The Saigon Times Weekly
Can Housing Tax Help Prevent Speculation?
Vietnam is among nations with the highest house price to income ratios. The fast rise of housing prices in major cities is a big headache for authorities as it aggravates inequality and hinders access to housing by low- and middleincome people. Housing tax is a widely-used measure to control and regulate housing prices. However, taxation alone cannot address the problem.
Houses are properties, and as such are subject to tax when they generate incomes and due to their own inherent attributes. In some nations, a house will be subject to tax when its value reaches a certain threshold. In France for example, a house will be subject to tax when the property value exceeds 800,000 euros, with the tax rate at between 0.5% and 1.5%. Incomes from a house will be subject to two types of tax, namely the income tax on the rental and the capital gain tax on the difference between buying and selling prices. An individual can add the housing income to other sources of income for tax declaration, or create another legal person liable to the property tax.
The inherent attribute of a house is that it is attached to land, so any owner is liable to the land tax. In addition, upon transfer or exchange and registration of entitlement, the house will be subject to the registration tax like any other assets. As such, a government can tax housing via the income tax, the land-associated tax, the registration tax, the capital gain tax, and the net-value tax.
Worries over pass-through business
To control housing prices and curb speculation, governments often resort to taxation. However, if the tax rate is still within the homebuyer’s or renter’s payability, then the passthrough practice can still be used: the tax sum is passed through to the next buyer or renter. In theory, if the
housing price increase is equivalent to or higher than the CPI growth, then there will be chances for speculators.
The transfer of costs can apply to various taxes like registration and land-associated tax. However, if the capital gain tax rate is high enough to render the net income less appealing, it can help prevent speculation. For instance, if a buyer gains a gross profit of 50% on a house, his or her net profit will only be 15% in case a capital gain tax rate of 70% applies. In such a scenario, housing speculation is no longer attractive in comparison with other investment channels.
The fast increase of housing prices is mostly seen in major cities where job opportunities are abundant and where economic-political establishments are concentrated. But available land in such cities is getting scarce. Higher land prices, costlier materials and more expensive labor make it less viable to develop budget homes. Developers will turn to high-end housing projects for higher profit margins.
Combining taxation with other policies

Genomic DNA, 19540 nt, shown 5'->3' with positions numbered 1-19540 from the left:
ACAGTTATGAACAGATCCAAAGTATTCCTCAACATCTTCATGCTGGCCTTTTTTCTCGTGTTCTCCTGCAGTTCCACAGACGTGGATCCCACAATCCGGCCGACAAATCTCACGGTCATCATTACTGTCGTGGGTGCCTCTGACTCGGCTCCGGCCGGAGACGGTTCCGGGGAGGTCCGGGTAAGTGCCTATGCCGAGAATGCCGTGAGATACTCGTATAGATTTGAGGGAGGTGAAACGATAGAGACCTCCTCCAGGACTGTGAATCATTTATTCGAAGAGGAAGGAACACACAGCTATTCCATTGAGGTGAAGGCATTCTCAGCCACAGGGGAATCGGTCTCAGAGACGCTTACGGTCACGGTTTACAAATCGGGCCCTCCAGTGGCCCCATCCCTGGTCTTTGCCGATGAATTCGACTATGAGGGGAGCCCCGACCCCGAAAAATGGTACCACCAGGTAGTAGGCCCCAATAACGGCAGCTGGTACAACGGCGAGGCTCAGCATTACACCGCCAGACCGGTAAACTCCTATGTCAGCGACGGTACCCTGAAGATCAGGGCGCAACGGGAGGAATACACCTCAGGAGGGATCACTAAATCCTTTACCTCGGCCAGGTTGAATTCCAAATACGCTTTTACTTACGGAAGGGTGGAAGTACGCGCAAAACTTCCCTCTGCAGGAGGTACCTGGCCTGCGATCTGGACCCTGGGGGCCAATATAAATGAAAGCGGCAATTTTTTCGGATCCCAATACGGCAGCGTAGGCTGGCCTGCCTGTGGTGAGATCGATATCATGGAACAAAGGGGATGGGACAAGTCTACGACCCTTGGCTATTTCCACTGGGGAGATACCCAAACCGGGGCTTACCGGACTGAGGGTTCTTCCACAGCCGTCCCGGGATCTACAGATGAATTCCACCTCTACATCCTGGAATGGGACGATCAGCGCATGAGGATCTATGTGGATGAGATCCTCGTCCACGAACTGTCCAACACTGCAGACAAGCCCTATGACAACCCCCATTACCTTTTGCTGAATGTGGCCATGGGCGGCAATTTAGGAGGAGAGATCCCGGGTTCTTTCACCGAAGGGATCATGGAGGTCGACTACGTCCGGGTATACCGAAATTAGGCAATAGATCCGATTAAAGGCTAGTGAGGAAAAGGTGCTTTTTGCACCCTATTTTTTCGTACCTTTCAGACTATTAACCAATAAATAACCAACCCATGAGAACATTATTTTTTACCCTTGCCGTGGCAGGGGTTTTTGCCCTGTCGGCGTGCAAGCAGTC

Lately, the HCMC government has mulled measures to ward off housing speculation, including taxing the second home. However, this policy may not work well given the passthrough mechanism while the tax policy on house transfer is still not effective enough.
Vietnam has plans to draft the Property Tax, but still with a focus on entitlement to assets which in reality is associated with land. In many countries, the housing tax is aimed at creating income for the local budget for maintaining and investing in public facilities and infrastructure. If a locality can use other sources of income to balance its budget, then the housing tax will not apply to those families whose income is lower than a certain threshold. The net asset tax will apply only if its value far surpasses the average income.
In order to restrict housing speculation and pursue the goal of developing “houses merely as places of residence”, both restriction and promotion need to be synchronously applied. Costs for acquiring a high-end house should be increased steeply, and then the sums collected thereof will be used to subsidize budget home developments.
At the same time, the house transfer tax designed to fight speculation must be strictly implemented. The tax rate must be carefully weighed to be high enough to restrict speculation but low enough to encourage investment. In some other countries, the capital gain tax for the first few years is very high, and differs when it comes to distingushing between a house for residence and a house for investment.
Taxation alone is not enough to prevent speculation in the face of short supply. The success story in Singapore should be a case study for other countries. Accordingly, the Singaporean Government not only uses the tax policy for intervention, but also controls supplies, and offers financial support for first homebuyers via the country’s Housing and Development Board (HDB) and the Central Provident Fund (CPF).
As such, in order to restrict housing speculation, taxation needs to be combined with other synchronous policies like affordable housing for low- and medium-income earners via financial support; boosting house supplies; improving the market transparency; and using savings from the long-term pensioner fund to acquire homes as seen in the case of Singapore’s CPF.
In order to restrict housing speculation, taxation needs to be combined with other synchronous policies like affordable housing for low- and medium-income earners via financial support; boosting house supplies; improving the market transparency; and using savings from the long-term pensioner fund to acquire homes.